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with revenues for the fourth quarter ahead of a year earlier. the bank confirmed a target for return on tangible equity of 10% to 12%. in the medium-term, planning to start share buybacks. joining us is bloomberg finance reporter marion. what are the key takeaways from the update? marion: hi. yeah, what we are looking at is three main takeaways. as you mentioned, the return on pensionable equity targets, 10% to 12%. share buybacks at 1.5 billion swiss francs starting in january 2021. they have increased the profit target for the wealth management division. key to think about when looking at the return on tangible equity target, this may be difficult to achieve next year as we just don't know what credit loss provisions will look like as the pandemic continues into next year. francine: so, what have they
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actually said about the fourth quarter performance guidance? marion: the fourth quarter, it looks like it will be much like the third quarter, so a lot on transactional revenues, both from the wealth clients doing a lot of trading, particularly in asia, but also the investment bank. they have guided the investment bank is doing better than the fourth quarter of 2019. then again, we need to look at how that will pan out because in the third quarter, they sort of trailed peers on the trading side, so it remains to be seen. deutsche bank has been guiding they were doing really well. we will have to see how they duke it out. there is thing about the fourth quarter is they have a couple of hits that will factor into the revenues there. there is a write-down on a hedge fund stake they have an a provision for litigation in the u.s. francine: when you look at some of the risk and compliance at the bank, how is it going? marion: yeah, they have been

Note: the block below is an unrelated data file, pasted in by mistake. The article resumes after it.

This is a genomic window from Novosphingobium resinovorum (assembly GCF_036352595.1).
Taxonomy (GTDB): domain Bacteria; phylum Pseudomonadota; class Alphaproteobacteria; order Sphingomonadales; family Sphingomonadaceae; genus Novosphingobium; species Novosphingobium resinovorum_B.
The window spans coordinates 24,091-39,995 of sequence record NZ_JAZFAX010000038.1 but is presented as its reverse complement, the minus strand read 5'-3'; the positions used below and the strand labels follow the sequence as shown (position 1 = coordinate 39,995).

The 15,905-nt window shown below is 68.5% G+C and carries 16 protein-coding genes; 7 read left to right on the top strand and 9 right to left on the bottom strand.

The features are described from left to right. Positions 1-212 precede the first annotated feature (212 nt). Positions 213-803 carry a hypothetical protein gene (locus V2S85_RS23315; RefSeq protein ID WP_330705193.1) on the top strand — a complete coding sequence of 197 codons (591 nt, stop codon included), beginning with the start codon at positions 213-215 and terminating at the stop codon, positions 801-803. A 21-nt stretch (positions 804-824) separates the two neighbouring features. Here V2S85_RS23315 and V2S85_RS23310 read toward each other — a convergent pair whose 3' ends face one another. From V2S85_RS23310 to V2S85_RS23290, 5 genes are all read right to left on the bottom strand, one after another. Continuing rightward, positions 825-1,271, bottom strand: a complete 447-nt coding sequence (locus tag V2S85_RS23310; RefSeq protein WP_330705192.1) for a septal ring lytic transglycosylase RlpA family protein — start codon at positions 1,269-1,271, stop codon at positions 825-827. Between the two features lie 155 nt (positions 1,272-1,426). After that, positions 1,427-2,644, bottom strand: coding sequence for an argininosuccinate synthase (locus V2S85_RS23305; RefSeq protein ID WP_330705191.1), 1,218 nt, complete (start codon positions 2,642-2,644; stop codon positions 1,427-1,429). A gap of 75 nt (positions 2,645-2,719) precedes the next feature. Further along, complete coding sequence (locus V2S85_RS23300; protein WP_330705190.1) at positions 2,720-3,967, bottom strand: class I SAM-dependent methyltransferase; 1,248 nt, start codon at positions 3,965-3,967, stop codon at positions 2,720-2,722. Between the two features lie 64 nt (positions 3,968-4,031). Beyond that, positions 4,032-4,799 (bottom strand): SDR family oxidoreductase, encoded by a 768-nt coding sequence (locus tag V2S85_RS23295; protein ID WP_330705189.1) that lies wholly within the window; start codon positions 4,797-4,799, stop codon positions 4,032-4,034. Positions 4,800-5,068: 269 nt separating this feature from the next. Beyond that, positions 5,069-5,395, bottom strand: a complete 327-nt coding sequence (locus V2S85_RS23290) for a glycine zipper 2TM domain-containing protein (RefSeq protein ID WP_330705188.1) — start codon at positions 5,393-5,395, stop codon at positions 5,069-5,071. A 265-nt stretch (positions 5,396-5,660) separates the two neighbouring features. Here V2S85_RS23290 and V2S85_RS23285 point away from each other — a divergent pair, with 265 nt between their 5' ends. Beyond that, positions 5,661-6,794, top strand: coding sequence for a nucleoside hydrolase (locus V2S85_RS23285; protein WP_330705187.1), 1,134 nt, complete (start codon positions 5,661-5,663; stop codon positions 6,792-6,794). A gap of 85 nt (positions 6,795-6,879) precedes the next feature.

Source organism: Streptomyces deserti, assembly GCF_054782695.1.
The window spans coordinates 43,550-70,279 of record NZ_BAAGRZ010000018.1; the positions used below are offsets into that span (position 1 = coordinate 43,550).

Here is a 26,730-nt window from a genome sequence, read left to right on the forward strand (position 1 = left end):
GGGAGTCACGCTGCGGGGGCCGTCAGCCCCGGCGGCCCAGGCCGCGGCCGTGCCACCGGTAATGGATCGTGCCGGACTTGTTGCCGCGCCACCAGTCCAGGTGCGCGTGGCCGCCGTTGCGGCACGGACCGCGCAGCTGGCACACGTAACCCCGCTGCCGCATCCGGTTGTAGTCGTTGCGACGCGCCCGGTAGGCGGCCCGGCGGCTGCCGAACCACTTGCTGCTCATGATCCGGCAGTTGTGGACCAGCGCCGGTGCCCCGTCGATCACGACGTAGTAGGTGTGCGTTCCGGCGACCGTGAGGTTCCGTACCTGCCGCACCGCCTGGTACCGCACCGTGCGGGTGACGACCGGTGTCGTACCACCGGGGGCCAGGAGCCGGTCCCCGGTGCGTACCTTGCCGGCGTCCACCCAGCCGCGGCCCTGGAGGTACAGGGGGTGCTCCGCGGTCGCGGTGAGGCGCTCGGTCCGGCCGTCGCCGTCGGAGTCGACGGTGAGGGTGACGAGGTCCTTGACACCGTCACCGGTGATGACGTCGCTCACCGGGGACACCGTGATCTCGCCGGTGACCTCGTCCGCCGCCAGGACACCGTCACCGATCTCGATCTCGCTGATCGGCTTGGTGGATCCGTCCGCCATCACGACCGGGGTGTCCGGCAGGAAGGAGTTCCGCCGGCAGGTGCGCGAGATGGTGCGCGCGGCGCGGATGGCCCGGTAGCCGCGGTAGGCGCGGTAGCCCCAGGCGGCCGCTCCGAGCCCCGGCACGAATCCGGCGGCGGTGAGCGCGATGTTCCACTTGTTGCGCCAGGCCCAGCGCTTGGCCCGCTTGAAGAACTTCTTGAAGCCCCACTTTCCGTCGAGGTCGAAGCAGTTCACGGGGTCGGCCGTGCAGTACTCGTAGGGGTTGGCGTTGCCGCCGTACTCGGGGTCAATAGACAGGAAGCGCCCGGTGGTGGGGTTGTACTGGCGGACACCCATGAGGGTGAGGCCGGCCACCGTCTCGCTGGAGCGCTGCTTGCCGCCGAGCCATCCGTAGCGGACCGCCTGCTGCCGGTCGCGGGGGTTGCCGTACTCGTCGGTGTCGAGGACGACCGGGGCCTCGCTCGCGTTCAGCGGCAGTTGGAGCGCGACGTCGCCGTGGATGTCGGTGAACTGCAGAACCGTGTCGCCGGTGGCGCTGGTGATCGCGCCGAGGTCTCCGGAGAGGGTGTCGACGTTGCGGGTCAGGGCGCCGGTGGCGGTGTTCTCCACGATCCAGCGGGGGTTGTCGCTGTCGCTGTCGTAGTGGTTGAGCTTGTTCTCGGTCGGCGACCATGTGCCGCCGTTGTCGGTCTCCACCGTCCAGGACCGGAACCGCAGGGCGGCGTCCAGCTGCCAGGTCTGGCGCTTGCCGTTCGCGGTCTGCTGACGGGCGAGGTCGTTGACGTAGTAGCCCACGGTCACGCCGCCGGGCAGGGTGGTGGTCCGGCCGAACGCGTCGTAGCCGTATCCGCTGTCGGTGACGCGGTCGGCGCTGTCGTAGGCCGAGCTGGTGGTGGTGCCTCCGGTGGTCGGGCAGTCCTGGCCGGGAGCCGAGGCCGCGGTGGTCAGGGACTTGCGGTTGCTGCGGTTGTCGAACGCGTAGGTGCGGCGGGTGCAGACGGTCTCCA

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doing an ongoing restructuring of the compliance units. has been a difficult year for them. a lot of things have been exposed from the pandemic. different funds that were not working. and they haveia been involved in difficult situations with softbank. it is not been a easy year. a lot what the ceo is trying to do is figure out what's going on, clean those individual businesses up and set them up for a better path next year. francine: thank you so much, marion. being moved into the u.k.'s toughest tier of virus measures, increasing restrictions. we will discuss with that means for europe's economic recovery. we are delighted to be joined by gilles next. we will also talk about brexit
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and what exactly that means for the economy overall. let's bring them up to show you exactly what investment feels like. the focus is on current restrictions. the focus is on the virus. a deal that could be done. we will see what that means. treasuries little changed. oil dropping from a nine-month high. we will have plenty more market checks throughout the hour. this is bloomberg. ♪
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francine: economics, finance, politics. this is "bloomberg surveillance." i'm francine lacqua, here in london.
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let's get to the bloomberg first word news with leigh-ann gerrans. leigh-ann: joe biden is now officially the president-elect after the electoral college confirmed his victory. that puts him over the 270 votes needed to win, and he will be inaugurated as the 46 president on january 20. speaking after the vote, biden noted his 306 electoral votes is exactly the same number president trump earned in 2016. u.s. attorney general william barr is stepping down after publicly disagree with president trump's claims of widespread voter fraud at the 2020 election. trump confirmed the move on twitter, saying barr has done an outstanding job. he will be succeeded by jeff rosen. global news 24 hours a day, on air and at bloomberg quicktake, powered by more than 2700 journalists and analysts in more i'm 120 countries,
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leigh-ann gerrans. this is bloomberg. francine? francine: london and parts of southeast england are heading into tier three restrictions from wednesday. that is as u.k. authorities warn of a new variant of the disease that could be driving a rapid rise in cases. new york is heading to a second full shutdown. cases and hospitalizations continue at the current pace, according to governor cuomo. still with us is gilles moec from axa. anduding the recovery fund brexit, and everything between, let's start with the european central bank. not- i know you're expecting it worldwide, but if there is something in europe, could ecb even afford to increase interest rates given where we are at debt levels? es: no, i don't think this is within the realm of possibility at the moment.